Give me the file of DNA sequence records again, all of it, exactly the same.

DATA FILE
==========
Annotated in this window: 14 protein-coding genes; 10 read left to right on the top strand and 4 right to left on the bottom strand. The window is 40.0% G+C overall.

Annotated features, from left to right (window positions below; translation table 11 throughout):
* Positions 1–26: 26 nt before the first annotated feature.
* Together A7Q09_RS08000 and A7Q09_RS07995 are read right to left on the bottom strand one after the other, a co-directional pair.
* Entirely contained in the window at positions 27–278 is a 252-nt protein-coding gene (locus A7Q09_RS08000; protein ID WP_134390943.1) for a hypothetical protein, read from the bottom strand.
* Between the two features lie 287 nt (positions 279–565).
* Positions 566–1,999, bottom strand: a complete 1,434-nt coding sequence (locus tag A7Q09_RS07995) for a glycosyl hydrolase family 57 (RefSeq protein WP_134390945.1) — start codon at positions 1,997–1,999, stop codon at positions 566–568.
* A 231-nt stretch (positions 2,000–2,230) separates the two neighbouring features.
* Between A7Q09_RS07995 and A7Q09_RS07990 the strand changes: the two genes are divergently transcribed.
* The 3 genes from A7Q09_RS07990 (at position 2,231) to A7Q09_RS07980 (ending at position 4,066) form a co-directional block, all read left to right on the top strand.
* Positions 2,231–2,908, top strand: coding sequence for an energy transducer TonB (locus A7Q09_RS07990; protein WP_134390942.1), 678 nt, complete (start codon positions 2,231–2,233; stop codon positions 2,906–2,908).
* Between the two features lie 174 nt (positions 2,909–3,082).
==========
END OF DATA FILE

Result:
Annotated in this window: 14 protein-coding genes; 10 read left to right on the top strand and 4 right to left on the bottom strand. The window is 40.0% G+C overall.

Annotated features, from left to right (window positions below; translation table 11 throughout):
* Positions 1–26: 26 nt before the first annotated feature.
* Together A7Q09_RS08000 and A7Q09_RS07995 are read right to left on the bottom strand one after the other, a co-directional pair.
* Entirely contained in the window at positions 27–278 is a 252-nt protein-coding gene (locus A7Q09_RS08000; protein ID WP_134390943.1) for a hypothetical protein, read from the bottom strand.
* Between the two features lie 287 nt (positions 279–565).
* Positions 566–1,999, bottom strand: a complete 1,434-nt coding sequence (locus tag A7Q09_RS07995) for a glycosyl hydrolase family 57 (RefSeq protein WP_134390945.1) — start codon at positions 1,997–1,999, stop codon at positions 566–568.
* A 231-nt stretch (positions 2,000–2,230) separates the two neighbouring features.
* Between A7Q09_RS07995 and A7Q09_RS07990 the strand changes: the two genes are divergently transcribed.
* The 3 genes from A7Q09_RS07990 (at position 2,231) to A7Q09_RS07980 (ending at position 4,066) form a co-directional block, all read left to right on the top strand.
* Positions 2,231–2,908, top strand: coding sequence for an energy transducer TonB (locus A7Q09_RS07990; protein WP_134390942.1), 678 nt, complete (start codon positions 2,231–2,233; stop codon positions 2,906–2,908).
* Between the two features lie 174 nt (positions 2,909–3,082).